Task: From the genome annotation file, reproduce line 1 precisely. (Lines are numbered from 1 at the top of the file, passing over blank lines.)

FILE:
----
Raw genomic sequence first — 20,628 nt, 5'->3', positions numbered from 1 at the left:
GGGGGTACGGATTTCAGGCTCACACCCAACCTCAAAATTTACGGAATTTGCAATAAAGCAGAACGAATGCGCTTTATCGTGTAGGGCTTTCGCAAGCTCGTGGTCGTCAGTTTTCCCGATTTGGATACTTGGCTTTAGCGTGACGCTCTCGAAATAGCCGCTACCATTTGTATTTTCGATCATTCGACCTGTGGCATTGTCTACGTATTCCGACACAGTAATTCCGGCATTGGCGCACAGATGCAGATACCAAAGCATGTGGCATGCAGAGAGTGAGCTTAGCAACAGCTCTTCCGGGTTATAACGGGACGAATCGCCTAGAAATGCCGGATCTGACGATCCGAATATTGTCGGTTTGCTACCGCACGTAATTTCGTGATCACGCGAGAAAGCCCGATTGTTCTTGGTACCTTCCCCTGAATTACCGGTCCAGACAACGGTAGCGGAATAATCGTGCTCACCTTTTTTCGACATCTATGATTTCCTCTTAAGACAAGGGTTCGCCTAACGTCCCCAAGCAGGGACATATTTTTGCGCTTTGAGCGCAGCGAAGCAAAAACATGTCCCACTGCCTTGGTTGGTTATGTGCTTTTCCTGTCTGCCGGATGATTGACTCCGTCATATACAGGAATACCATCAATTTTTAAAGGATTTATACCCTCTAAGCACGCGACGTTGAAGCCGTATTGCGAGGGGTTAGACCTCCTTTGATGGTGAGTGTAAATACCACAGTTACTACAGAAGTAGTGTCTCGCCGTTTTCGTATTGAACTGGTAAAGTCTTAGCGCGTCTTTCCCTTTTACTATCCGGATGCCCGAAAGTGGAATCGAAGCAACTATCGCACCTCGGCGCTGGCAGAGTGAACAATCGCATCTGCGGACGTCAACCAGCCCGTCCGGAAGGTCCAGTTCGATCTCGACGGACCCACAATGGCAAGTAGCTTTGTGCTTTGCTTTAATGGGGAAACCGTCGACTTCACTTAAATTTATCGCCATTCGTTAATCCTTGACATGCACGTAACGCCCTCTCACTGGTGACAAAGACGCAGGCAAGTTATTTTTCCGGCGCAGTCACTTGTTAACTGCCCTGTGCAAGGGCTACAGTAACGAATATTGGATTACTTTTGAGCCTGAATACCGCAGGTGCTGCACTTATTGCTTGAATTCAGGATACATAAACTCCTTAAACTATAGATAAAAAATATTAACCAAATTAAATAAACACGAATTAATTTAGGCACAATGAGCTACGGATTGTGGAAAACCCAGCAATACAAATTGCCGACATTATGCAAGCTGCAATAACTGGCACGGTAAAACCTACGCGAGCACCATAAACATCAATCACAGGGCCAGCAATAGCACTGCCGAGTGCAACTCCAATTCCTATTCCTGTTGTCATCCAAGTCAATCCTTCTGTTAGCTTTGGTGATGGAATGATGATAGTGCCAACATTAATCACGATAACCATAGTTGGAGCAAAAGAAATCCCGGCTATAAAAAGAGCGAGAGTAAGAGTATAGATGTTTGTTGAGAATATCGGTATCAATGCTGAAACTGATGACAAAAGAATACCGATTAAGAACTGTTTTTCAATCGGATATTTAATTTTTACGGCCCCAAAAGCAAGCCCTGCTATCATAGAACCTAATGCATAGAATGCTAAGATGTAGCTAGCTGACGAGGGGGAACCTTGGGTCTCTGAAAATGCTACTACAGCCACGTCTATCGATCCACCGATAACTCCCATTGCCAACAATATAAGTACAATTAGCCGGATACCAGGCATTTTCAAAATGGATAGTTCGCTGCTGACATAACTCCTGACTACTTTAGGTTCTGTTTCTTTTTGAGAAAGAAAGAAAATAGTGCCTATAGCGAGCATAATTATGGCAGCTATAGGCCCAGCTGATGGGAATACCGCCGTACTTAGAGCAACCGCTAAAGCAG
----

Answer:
Raw genomic sequence first — 20,628 nt, 5'->3', positions numbered from 1 at the left: